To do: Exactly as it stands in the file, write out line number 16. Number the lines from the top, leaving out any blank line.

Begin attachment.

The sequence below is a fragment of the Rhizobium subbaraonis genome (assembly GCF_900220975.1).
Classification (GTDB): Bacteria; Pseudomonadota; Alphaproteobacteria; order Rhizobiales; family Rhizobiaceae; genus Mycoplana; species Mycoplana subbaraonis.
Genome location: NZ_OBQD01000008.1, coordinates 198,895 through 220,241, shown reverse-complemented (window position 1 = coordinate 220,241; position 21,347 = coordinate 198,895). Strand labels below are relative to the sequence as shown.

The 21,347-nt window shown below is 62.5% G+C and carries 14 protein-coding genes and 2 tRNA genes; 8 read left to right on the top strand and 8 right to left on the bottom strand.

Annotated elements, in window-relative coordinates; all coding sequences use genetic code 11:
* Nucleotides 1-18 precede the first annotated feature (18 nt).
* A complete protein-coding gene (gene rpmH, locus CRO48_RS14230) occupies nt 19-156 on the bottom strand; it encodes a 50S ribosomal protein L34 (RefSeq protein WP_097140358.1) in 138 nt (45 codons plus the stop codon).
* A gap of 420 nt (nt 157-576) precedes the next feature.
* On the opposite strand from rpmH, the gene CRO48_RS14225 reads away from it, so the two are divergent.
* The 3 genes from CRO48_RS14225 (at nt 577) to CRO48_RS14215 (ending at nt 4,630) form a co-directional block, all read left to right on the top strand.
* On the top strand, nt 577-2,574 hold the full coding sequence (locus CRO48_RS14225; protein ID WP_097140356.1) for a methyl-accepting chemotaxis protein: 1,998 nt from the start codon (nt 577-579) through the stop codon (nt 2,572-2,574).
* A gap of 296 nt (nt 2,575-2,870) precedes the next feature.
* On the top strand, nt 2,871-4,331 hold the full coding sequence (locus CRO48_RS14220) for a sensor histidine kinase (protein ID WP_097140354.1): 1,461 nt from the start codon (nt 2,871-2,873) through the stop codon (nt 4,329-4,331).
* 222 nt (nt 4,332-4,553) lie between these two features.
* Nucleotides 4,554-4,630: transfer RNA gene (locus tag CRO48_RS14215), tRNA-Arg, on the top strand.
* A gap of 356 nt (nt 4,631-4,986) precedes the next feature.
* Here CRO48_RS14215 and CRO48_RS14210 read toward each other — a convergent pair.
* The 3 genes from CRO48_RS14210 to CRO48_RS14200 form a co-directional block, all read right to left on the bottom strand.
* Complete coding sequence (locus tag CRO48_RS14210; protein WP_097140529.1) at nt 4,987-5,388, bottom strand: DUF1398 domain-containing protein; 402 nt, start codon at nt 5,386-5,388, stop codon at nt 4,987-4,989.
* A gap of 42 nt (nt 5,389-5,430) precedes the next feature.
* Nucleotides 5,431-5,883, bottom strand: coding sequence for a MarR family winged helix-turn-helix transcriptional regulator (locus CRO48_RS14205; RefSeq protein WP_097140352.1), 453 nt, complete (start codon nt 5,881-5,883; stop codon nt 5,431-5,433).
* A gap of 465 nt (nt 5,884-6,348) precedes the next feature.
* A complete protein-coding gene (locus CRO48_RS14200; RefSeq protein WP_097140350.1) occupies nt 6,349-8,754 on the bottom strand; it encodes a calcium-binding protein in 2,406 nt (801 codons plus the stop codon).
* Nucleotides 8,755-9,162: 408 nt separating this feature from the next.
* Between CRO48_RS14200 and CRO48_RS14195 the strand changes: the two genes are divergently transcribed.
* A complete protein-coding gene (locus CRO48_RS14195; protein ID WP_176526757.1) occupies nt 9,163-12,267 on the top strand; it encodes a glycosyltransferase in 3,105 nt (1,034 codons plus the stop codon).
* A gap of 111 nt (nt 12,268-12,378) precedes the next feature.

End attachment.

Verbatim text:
* A gap of 356 nt (nt 4,631-4,986) precedes the next feature.